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Citing Your Sources

Avoid plagiarism by citing your sources properly.

U of Wisconsin Writing Center

Using direct quotation

Put quotation marks around any sentences, phrases or distinctive/unusual terms taken word-for-word from the source material.

A direct quotation is usually blended into your own text:

  • You can begin by telling the reader who is speaking, then follow with that person's words.
  • Make sure to clearly mark the boundary between your text and the words you are quoting.

EXAMPLE: Brownlee argues that “captive animals must be allowed to serve as ambassadors for their species”(72).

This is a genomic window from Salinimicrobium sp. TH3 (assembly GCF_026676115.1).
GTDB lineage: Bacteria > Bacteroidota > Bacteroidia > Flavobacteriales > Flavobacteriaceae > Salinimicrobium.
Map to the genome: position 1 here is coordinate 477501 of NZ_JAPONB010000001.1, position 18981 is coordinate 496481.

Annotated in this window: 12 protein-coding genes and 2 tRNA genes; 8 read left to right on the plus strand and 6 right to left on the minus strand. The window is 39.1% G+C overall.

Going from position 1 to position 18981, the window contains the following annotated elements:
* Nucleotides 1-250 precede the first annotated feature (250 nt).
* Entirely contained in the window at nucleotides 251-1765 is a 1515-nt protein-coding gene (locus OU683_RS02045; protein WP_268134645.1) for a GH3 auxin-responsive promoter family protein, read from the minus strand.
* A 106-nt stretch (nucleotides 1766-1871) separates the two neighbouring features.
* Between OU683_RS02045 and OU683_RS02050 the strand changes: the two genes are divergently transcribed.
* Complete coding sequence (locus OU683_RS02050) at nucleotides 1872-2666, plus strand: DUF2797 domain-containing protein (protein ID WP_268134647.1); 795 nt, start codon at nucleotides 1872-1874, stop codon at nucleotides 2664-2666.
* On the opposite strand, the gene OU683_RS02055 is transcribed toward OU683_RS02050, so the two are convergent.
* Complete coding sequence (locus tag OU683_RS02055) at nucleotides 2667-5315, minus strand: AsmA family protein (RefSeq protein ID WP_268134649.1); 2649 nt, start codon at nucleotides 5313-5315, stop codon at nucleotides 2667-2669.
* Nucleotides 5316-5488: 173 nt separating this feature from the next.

Quoting more than 3 lines? 

  • Set the quotation off from the rest of the text in a block quotation, and don’t use quotation marks.
  • The sentence before the quotation should introduce it and the sentence after the quotation should link it to the text that follows.
  • Here's an example of a block quotation, from page 32 of Dorothy Seyler's 1991 book Read, Reason, Write:

Summary and paraphrase are terms often used interchangeably -- that is, as synonyms. They refer, however, to somewhat different activities. A paraphrase, like a summary, is a nonevaluative restatement of someone's writing.... The goal of a paraphrase is to represent accurately, but in simpler words and sentences, the work in question. (32)